Vermont Governor Phil Scott has issued an executive order establishing an interagency committee on chemical management. It is tasked with making recommendations to the governor around reporting processes and regulatory requirements for substances that pose potential risk to human health and the environment. The committee’s membership comprises leadership from several state agencies, including the Department of Health and Agency of Natural Resources. By 1 July next year, it must make initial recommendations on how the state should strengthen its toxics use reduction and hazardous waste reporting. And by 15 December 2018, and biennially thereafter, it must recommend to the governor “any necessary legislative or regulatory actions to reduce risks to Vermonters from unsafe chemicals”.
The directive follows the legislatures consideration of a bill (S 103) earlier this year that would have made significant changes to how the state manages toxic substances. Formation of an interagency committee to examine chemicals was one of dozens of items called for in the far-reaching legislation. The measure widely opposed by industry groups failed to pass into law before the end of the legislative session. William Driscoll, vice president of the Associated Industries of Vermont, said the group supports the governor’s creation of the committee. “We are especially hopeful that the committee will be able to find ways to streamline and possibly consolidate existing regulations and find other ways to ease compliance burdens,” he said. The American Chemistry Council (ACC) also supported the executive order. It added that the committee should be given time to get up and running before any new legislative action is taken up in Vermont. But Johanna deGraffenreid, environmental advocate with the Vermont Public Interest Research Group (VPIRG), said that far more needs to be done to ensure protection from toxic chemicals, and the executive order is in no ways seen as a replacement to S 103. The order, she told Chemical Watch, fails to address several areas of the legislation outside of toxics reduction, including those addressing chemicals of concern in children’s products (Act 188). In this respect, the bill had called for codifying the requirement to report UPC (bar code) level details on products to give the public clearer information. It would have also given the commissioner of the Department of Health increased authority to propose rules to regulate substances of concern, without the approval of a working group that includes industry participants. The executive order also limits the focus of the intergovernmental committee on chemical management to reporting on toxics use reduction, rather than on monitoring and developing policy recommendations for all sources of chemicals of concern. And it prescribes that the committee’s recommendations go only to the governor, whereas the bill directs these to the legislature. S 103 passed the Senate and was “strengthened” in the House, said Ms deGraffenreid, but the changes were not co-approved by the Senate before the legislative session expired. However, VPIRG expects the Senate to pass the more comprehensive House version of the bill early next session and to send it to the governor’s desk to be signed into law. And she said that it remains a priority for the organisation to pursue legislation that “addresses chemicals in all consumer products and food packaging” in the coming legislative sessions. In the meantime, she said the order is “a good first step, but we need bold action from our state legislature and governor to address this pervasive and urgent issue.” Further information is available at:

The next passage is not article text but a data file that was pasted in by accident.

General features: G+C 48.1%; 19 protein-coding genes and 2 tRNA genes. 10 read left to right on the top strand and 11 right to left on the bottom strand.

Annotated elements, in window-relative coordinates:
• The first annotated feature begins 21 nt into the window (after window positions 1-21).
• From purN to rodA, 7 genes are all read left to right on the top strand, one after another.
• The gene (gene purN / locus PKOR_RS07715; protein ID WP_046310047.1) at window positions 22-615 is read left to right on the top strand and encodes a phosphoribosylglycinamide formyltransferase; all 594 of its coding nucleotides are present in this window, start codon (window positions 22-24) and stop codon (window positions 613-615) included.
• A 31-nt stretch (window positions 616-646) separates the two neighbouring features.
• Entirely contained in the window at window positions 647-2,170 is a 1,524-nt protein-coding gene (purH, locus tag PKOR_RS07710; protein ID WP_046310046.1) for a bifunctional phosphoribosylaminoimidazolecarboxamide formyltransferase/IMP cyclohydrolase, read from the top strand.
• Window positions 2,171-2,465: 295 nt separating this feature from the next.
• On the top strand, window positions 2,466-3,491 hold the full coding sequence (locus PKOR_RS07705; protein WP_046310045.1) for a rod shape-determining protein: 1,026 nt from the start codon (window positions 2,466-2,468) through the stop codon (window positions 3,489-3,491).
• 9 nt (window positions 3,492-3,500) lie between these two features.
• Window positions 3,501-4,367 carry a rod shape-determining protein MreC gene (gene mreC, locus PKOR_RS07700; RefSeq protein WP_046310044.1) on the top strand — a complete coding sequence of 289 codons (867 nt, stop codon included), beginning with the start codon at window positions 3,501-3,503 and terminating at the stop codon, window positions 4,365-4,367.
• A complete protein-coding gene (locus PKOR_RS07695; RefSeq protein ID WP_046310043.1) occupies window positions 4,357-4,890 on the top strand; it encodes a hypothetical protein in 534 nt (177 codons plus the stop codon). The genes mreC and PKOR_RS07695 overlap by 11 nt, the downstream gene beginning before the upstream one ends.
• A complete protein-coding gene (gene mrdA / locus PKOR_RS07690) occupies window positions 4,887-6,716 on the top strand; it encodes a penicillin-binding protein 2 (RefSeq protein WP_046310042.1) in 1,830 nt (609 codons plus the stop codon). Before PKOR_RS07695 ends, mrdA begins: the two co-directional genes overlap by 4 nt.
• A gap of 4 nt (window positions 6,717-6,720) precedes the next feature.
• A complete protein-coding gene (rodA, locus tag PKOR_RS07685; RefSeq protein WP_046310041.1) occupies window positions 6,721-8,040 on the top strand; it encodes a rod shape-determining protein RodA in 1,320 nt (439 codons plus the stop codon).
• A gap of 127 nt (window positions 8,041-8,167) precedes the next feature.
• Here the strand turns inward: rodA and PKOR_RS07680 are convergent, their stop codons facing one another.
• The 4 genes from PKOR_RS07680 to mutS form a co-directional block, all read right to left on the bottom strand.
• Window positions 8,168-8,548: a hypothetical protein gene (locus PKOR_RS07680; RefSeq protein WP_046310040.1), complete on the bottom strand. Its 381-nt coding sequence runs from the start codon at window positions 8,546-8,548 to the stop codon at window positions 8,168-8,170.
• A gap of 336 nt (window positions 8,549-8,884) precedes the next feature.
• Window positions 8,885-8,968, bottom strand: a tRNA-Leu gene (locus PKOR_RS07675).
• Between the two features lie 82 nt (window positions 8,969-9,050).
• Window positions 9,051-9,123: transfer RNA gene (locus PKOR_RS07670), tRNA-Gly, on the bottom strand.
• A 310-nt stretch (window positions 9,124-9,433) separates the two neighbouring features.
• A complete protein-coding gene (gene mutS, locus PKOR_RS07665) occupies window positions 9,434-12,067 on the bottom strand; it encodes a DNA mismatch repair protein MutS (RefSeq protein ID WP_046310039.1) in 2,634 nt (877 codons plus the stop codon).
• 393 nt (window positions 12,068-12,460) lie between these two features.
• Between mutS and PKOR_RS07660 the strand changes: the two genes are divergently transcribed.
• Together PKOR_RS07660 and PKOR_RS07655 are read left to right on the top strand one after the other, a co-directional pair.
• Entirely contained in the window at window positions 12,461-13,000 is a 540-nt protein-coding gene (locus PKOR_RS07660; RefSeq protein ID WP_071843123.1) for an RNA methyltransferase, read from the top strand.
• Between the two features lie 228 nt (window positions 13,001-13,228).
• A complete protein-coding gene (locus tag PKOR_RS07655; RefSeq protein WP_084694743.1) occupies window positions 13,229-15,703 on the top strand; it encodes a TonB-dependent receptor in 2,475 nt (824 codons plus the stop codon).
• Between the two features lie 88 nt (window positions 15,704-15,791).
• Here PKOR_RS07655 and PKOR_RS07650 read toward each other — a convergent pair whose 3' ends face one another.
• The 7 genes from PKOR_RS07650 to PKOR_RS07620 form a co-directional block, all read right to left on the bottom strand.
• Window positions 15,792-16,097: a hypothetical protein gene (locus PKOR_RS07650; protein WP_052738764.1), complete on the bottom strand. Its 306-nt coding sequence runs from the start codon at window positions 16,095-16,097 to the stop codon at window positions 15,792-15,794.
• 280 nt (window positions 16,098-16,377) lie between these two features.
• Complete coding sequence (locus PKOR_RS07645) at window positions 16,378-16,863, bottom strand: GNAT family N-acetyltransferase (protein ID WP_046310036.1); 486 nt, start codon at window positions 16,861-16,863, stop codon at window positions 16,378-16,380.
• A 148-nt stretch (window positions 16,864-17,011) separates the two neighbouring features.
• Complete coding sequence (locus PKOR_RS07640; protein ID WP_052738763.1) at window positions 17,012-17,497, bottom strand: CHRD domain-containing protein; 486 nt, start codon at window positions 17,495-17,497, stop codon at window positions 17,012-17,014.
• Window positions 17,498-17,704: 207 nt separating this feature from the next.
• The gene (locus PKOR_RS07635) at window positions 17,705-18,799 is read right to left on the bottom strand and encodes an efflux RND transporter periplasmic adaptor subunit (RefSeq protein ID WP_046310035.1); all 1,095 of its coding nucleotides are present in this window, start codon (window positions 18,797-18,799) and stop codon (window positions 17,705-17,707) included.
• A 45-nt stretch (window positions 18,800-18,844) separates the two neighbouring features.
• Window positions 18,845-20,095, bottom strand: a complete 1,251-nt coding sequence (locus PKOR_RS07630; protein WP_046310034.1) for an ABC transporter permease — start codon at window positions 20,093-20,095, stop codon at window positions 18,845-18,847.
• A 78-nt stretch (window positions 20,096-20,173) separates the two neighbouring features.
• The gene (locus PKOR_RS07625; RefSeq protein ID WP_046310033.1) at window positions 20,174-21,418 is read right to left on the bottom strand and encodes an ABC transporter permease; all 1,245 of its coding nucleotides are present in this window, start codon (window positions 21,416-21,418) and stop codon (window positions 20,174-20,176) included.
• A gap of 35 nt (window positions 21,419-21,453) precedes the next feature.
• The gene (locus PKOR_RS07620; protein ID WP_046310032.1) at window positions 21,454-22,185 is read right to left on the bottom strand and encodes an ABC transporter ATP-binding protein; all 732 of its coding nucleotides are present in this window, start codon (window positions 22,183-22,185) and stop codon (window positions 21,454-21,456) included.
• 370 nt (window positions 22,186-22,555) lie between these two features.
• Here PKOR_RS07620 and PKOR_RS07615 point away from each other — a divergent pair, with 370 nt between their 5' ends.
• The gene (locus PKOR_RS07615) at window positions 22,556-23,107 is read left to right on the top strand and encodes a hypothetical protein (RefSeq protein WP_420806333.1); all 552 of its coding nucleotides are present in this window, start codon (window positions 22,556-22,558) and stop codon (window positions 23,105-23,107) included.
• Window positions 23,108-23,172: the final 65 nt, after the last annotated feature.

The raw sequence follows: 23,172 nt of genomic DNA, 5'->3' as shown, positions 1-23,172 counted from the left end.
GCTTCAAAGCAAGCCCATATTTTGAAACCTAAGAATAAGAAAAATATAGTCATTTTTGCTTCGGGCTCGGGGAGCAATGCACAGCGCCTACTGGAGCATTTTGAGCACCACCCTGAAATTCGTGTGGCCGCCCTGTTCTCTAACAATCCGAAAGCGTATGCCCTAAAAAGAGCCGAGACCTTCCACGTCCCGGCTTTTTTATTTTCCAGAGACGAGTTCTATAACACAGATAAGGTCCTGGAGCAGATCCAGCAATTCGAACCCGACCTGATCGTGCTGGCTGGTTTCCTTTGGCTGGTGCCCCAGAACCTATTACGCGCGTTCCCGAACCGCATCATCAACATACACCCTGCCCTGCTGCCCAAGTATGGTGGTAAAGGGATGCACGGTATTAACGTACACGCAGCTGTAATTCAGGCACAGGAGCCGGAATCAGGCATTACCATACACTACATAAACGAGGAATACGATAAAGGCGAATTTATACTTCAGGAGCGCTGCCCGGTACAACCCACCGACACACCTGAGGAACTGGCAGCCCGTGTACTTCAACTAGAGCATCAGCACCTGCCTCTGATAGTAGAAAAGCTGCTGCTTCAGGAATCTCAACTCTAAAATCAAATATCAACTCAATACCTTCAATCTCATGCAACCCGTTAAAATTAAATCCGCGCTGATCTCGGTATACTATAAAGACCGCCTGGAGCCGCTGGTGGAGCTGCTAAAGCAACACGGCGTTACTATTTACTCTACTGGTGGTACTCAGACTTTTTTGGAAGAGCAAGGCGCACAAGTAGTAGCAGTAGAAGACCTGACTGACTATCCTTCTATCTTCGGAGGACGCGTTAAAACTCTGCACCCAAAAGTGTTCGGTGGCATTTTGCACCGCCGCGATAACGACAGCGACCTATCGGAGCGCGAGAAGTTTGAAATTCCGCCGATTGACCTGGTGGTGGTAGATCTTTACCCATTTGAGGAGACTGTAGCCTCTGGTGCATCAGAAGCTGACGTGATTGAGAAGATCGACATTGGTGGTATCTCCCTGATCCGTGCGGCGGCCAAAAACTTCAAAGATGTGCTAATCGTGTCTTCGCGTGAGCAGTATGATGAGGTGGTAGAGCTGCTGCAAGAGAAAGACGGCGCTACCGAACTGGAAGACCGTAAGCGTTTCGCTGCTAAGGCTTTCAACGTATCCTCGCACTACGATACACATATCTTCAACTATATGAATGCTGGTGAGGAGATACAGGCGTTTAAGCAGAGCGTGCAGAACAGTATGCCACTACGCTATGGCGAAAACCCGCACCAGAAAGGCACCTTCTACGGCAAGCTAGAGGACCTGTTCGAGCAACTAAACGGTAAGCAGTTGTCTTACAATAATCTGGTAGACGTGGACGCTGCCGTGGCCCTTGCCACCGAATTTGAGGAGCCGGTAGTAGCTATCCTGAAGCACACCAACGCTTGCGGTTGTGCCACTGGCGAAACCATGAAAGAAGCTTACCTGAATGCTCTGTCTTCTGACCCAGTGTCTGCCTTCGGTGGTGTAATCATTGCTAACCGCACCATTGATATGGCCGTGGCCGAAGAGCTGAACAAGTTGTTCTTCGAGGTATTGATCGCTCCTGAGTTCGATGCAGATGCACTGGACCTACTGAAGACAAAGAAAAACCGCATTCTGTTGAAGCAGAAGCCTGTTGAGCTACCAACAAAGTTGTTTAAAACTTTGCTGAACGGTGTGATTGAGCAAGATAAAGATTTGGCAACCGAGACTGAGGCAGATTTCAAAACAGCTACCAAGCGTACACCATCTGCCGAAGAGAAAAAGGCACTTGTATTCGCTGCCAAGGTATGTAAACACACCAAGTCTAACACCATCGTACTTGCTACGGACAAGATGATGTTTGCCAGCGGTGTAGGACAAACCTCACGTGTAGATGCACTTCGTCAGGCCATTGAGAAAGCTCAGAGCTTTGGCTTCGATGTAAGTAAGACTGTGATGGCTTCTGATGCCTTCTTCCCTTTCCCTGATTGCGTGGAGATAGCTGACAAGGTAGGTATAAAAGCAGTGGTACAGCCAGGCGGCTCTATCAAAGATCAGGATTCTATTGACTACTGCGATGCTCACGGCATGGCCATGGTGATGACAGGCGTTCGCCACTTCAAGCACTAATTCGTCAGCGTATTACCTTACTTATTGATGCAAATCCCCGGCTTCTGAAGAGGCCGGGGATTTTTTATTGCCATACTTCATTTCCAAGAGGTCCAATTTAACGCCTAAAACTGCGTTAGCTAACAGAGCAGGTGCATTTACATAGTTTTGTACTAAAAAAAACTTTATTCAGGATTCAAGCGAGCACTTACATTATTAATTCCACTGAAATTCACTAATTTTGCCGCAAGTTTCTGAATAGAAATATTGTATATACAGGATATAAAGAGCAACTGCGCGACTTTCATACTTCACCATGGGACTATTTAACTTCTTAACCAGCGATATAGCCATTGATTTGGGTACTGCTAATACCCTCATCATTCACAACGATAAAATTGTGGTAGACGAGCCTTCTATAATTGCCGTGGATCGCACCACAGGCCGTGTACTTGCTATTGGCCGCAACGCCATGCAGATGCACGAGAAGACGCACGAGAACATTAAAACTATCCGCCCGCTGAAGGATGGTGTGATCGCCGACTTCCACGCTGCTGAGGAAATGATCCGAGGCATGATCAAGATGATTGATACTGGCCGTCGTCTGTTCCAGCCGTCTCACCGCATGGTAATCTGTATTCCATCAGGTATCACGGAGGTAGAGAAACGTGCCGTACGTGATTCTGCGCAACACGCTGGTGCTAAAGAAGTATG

Chemical Watch, 10 August 2017 ; http://chemicalwatch.com